Pennsylvania Schools Promote Campaign to Curb Gun Violence
Mt. Pleasant High School is implementing a new nation wide tip line designed to help prevent school violence.
- By Sydny Shepard
- February 12, 2019
In just a few short days it will be the one-year anniversary of the Parkland, Fla. shooting at Marjory Stoneman Douglas High School where 17 students and staff members died and several others were injured. The effects of this violence on a campus have reached further than just the state of Florida, with many campuses all over the country stepping up their efforts to secure their schools and communicate with students to better predict incidents.
In Pennsylvania, a statewide tip line has been established so that students, faculty and administration, as well as law enforcement, can be educated and informed in the case of an emergency. At Mt. Pleasant Senior High School, students were being made aware of this new tip line through a campaign called, "Safe2Say Something." The campaign promotes the mobile app, hotline and website for the tip line.
Mt. Pleasant is only one of 3,375 schools that are participating in Safe2Say Something, a program designed by Sandy Hook Promise, a nonprofit organization committed to preventing gun violence against children. Students can inform law enforcement and administration of something they might have seen online, a text they might have received or a conversation they overheard in the hallway using the the Safe2Say Something mobile app.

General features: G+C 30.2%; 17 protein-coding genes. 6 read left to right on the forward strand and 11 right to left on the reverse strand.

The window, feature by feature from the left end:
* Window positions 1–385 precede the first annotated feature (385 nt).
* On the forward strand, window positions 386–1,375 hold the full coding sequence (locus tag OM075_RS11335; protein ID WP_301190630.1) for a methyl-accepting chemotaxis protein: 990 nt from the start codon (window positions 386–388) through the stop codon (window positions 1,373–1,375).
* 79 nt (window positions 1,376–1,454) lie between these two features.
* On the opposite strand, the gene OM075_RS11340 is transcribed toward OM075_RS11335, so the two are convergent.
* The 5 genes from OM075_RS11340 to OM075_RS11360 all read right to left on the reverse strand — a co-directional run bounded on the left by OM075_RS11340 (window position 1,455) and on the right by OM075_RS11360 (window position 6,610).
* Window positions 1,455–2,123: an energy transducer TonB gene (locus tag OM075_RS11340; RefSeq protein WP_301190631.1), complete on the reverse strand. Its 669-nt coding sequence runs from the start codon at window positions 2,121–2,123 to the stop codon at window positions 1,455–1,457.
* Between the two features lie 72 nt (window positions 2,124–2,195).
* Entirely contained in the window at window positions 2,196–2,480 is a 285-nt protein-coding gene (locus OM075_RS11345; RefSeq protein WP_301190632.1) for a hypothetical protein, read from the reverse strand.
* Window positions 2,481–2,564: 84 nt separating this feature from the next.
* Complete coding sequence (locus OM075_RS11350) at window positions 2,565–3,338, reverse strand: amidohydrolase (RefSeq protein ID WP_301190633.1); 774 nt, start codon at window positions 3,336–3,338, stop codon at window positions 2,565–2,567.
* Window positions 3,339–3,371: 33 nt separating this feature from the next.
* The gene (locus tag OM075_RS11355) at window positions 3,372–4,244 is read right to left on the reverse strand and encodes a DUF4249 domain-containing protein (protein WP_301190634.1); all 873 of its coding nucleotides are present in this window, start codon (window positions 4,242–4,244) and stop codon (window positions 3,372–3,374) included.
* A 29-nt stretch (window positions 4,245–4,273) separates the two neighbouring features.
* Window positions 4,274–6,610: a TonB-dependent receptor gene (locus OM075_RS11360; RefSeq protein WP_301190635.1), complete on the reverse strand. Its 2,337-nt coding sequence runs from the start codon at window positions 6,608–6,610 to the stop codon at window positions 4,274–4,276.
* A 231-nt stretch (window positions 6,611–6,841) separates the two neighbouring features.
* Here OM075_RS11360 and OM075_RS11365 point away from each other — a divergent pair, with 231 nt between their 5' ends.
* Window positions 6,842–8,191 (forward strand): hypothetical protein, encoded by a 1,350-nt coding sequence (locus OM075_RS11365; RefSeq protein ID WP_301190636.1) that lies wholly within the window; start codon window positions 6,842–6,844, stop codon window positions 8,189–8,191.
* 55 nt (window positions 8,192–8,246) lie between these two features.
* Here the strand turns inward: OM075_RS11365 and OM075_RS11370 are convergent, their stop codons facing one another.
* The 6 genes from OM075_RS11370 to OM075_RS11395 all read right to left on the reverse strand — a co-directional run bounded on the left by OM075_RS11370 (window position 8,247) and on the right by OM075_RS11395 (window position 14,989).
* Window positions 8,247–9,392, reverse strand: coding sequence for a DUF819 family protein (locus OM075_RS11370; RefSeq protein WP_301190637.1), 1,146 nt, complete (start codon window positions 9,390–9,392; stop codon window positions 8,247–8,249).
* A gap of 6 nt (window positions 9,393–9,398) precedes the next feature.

Trained agents monitor the tip center 24 hours a day, seven days a week. School officials designated to respond are on call as well. Kenneth Williams, the Safe and Secure Schools coordinator for the Mt. Pleasant Area School District, said he received the first tip deemed to require immediate response within 90 second of it being logged in Harrisburg.
Lawmakers in Harrisburg agreed to underwrite the Pennsylvania program run by the Attorney General's office in the wake of debate following the Parkland shooting.
Of the 2,300 tips collected during the program's first four weeks of operation in January, 900 prompted action to protect schools, students and others, according to data from the Attorney General's office.
Officials believe they have already prevented at least one tragedy from happening using the tip line. Shortly after the program went live, officials received a tip that a 14-year-old wrote they he was going to go on a shooting spree at Hazelton Middle School in Pennsylvania. The Safe2Say Something tip led authorities to the boy's home where they found a loaded .45-caliber Glock handgun.
"[The Safe2Say Something Program] is a very safe way for kids to not feel silly about coming forward and saying, 'This student needs help,'" Williams said.
Sydny Shepard is the Executive Editor of Campus Security & Life Safety.